The life chapter that is menopause can feel strange. No two bodies experience symptoms in the same way. So if you feel as though you have unusual menopause symptoms, you’re not alone.
Menopause is technically defined as twelve months after your period ends—but it’s best understood as a transition that happens over a phase of a few years.
During this time, you may experience many physical and psychological shifts.
The problem is, we don’t talk about this time of life nearly enough.
The result? While you may be frantically Googling I have weird symptoms with perimenopause, your symptoms may not be as “weird” as you think.
It’s time we opened up the discussion.
The more we connect on this, the easier it’s going to be to get through it.
In this article 📝
- Why do I feel so weird during menopause?
- Can menopause cause weird symptoms?
- Can menopause make you feel ill?
- What are the rare symptoms of menopause?
Why do I feel so weird during menopause?
There are major changes afoot, and no transition of this magnitude is easy. (Hey, do you think the caterpillar has an easy time popping out those wings?)
When you reach perimenopause, the hormones that govern your menstrual cycle go through an overhaul, meaning changes in levels of follicle-stimulating hormone (FSH) and estrogen.
With these hormonal shifts may come a host of “weird” symptoms.
Obviously, the most noticeable change that you will experience is that your period, a monthly staple for approximately 35 years, begins to retire itself.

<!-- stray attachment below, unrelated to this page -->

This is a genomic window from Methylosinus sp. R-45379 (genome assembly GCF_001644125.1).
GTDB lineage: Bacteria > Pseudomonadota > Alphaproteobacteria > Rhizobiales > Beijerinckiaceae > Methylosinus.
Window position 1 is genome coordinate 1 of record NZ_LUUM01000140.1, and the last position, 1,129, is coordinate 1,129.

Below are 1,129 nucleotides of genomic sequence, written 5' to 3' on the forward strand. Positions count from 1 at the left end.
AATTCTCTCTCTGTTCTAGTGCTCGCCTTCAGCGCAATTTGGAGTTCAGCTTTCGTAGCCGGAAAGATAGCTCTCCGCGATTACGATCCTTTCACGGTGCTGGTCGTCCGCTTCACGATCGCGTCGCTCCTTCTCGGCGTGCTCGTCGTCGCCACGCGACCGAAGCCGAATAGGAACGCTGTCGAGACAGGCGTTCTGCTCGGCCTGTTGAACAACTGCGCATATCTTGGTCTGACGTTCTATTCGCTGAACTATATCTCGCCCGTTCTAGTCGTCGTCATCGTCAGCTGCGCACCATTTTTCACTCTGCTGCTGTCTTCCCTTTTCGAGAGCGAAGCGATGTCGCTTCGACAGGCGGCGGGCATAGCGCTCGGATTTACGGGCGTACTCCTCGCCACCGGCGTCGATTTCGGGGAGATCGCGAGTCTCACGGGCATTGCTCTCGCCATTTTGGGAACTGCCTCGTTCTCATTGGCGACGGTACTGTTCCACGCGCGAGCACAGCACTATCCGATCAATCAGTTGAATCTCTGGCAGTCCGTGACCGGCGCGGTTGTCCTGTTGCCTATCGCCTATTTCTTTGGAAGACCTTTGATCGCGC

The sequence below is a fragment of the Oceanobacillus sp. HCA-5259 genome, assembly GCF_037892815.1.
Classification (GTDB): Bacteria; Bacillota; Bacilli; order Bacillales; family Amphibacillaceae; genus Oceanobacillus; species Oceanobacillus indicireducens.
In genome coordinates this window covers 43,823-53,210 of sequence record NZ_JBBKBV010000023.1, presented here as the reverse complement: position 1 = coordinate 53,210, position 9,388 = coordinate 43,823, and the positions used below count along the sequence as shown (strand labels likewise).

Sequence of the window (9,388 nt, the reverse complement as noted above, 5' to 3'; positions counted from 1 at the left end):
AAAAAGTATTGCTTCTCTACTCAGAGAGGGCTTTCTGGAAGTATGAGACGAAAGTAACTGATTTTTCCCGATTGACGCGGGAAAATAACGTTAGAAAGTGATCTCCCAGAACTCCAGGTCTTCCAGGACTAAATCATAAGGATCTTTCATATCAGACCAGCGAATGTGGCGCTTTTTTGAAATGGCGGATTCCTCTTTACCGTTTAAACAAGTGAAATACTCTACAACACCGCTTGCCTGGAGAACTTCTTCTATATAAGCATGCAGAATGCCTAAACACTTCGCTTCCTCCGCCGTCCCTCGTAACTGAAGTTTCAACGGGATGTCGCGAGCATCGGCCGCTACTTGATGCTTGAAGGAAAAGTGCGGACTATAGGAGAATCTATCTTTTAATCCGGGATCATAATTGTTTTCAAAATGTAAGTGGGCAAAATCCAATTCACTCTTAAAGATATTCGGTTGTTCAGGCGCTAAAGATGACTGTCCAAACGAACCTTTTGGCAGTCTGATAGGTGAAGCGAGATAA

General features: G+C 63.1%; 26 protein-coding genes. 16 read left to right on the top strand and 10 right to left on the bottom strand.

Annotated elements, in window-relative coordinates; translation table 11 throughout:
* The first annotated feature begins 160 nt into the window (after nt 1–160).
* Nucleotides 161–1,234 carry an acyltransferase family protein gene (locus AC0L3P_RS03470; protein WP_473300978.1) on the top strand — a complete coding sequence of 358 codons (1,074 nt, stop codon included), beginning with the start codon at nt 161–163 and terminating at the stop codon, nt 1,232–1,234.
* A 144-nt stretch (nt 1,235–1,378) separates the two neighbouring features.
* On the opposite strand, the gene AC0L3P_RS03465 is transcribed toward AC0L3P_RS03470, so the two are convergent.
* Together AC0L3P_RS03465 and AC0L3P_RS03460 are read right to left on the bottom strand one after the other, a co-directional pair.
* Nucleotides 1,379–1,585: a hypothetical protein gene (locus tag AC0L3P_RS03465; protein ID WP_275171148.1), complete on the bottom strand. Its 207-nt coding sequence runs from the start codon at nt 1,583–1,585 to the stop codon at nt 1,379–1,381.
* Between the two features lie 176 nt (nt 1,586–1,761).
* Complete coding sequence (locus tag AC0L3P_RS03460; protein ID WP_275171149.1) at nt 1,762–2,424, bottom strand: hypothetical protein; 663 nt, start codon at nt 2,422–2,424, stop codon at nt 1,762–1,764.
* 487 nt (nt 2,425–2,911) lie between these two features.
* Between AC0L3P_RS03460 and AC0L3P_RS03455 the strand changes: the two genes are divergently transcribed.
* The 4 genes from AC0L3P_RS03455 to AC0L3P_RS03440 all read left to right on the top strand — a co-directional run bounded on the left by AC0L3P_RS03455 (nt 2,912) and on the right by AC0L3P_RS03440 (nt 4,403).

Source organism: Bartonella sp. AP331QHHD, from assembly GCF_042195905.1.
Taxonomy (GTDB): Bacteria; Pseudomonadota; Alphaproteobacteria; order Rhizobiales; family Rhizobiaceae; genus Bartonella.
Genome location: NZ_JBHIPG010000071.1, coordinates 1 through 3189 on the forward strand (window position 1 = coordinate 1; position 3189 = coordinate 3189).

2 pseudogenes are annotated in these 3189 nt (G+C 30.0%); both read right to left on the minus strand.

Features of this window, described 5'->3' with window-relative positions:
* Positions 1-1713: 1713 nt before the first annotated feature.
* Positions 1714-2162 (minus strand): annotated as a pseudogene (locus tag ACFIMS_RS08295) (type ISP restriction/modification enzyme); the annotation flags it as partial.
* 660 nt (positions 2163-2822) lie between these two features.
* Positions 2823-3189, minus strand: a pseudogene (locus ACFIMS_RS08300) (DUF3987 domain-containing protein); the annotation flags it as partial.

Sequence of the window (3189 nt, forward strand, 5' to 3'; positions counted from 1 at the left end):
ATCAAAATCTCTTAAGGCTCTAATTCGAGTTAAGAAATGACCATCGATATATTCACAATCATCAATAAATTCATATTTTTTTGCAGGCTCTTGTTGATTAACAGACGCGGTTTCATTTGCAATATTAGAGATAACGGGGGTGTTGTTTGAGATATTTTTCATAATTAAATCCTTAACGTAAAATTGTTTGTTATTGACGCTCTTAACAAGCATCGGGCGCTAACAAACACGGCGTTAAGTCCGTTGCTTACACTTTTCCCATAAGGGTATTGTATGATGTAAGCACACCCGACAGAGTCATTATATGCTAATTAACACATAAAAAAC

Usually without your detection, the behavior of FSH—the hormone that controls your ovaries during your menstrual cycle—shifts with age.
During your menstruating life, FSH increases each month, causing the follicles in your ovaries to enlarge and produce estrogen. This, in turn, helps your ovaries produce eggs.
During perimenopause, FSH can seem to go almost haywire. In what may seem really counterintuitive, as the number of follicles and their capacity to be stimulated drops, higher levels of FSH can be detected in your blood.
(This is sometimes used as a menopause test—although it’s not as reliable as we would like. FSH levels rise and fall throughout the menopausal transition, making certainty hard to come by.)
Added to this, FSH and estrogen are not the only disrupters here. Progesterone—the hormone that helps regulate your cycle and prepare your uterus for pregnancy—also falls over this time.
Yep, there’s a lot going on.
Can menopause cause weird symptoms?
The short answer? Yes. Such. Weird. Symptoms.
But because they are so commonly experienced, the only thing truly weird about them is that we consider them weird.
And while hormones are responsible for many of the symptoms you may experience, the psychological effects of this transitionary time cannot be underestimated.
You’re moving into a whole new phase of existence. Careers, families, societal expectations—everything may feel as though it’s shifting right now. It’s no wonder it will affect how you’re feeling day-to-day.
Can menopause make you feel ill?
The short answer? Yep. But that doesn’t mean you have to just suck it up and deal.